• They probably argued that it devalued their own replica cars, which they totally might build some day maybe. Never mind that they don't make them, what's important is that some potential future profit was lost.

        OK, so argue against future profits you could have made right now by hiring the guy who likely is smart enough to build profit into his creations that represent the brand accurately and fairly.

        Gun, meet foot.

    • The problem with having to prove damages is that it's almost impossible. That's why we often have statutory penalties. If it were necessary to prove an actual loss, a big corporate could run roughshod over a small creator and simply argue that the small business wouldn't have made a lot of money anyway. We assign certain rights to creators. It may be that the pendulum has swung too far in one direction in terms of how long we grant those rights. But requiring proof of damages would do nothing to solve
      • The problem with having to prove damages is that it's almost impossible.

        Could they prove a profit fairly easily instead by hiring the guy who built the creations?

        The answer is likely yes. How quickly we forget the point of Capitalism.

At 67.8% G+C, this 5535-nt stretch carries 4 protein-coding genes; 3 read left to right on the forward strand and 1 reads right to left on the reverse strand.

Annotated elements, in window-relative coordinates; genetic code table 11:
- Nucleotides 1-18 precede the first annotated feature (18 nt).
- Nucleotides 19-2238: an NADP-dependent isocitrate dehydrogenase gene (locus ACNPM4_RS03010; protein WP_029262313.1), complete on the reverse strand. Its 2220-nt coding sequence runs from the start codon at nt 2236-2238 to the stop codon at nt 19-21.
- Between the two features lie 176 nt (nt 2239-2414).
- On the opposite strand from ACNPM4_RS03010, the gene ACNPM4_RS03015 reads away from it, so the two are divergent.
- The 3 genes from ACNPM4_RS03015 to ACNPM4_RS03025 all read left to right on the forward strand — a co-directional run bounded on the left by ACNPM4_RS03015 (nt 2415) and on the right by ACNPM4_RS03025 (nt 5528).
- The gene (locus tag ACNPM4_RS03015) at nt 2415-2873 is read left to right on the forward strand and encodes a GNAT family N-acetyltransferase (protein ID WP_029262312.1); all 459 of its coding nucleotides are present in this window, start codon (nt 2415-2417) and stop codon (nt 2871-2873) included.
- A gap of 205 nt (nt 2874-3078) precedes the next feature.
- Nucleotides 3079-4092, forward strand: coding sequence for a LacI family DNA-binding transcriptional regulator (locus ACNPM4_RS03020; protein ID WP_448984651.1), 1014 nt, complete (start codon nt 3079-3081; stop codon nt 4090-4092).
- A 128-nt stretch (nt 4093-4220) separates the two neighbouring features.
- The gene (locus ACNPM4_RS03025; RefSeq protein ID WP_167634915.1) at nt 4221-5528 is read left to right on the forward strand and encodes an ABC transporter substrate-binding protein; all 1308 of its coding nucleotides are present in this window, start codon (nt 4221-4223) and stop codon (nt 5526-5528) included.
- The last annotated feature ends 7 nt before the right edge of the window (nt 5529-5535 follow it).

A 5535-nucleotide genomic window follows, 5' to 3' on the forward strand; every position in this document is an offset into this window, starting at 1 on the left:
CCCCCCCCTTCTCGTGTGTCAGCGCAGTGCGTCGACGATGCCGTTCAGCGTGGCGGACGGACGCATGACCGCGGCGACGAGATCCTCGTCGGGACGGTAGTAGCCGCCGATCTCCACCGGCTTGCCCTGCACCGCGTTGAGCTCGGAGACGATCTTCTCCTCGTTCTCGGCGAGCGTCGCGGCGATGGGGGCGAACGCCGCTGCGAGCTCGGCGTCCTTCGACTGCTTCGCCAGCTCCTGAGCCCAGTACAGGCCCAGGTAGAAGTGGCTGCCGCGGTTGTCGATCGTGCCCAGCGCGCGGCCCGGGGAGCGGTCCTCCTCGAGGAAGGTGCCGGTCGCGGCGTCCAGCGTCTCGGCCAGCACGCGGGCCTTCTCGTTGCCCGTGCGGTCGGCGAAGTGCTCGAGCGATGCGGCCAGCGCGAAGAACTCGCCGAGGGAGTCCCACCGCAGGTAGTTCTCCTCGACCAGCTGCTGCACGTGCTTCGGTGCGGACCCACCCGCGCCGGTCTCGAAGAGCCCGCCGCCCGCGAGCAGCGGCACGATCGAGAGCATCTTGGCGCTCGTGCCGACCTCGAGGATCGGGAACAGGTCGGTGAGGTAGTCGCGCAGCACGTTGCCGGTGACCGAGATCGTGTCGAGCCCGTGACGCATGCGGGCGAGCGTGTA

Gun, meet foot.

        • Perhaps. And this might be the smart thing for them to do. However, what would be smart for this one company to do is not the same as what laws we should have. We should IMHO *want* to protect small creators from those who are bigger and have more resources in order to promote proliferation of culture. As small creators have no profit to speak of, if we require proof of damages, we essentially take away their ability to seek redress when their creations are misappropriated. Although it may be a good id
    • Or they could work out some licensing deal with the guy for a nominal fee- this would help protect their copyright and the guy could continue to make cool cars.
      • by swb ( 14022 )

        This was my first thought -- just sell the guy a license to make the replicas, the same way they would charge a toymaker to make toy replicas of the Batmobile. Given the price he charges, I'm sure his buyers have an expectation of detail and quality that goes way beyond what DC Comics would expect of any toymaker and probably matching what would be expected out of a big budget Hollywood production.

        And maybe they did, but the terms were so onerous that the finished product wouldn't be economically viable.

        • Why would they want to risk liability for accidents and deaths? After all, if they licensed the design, how are they not partially liable?
          • by swb ( 14022 )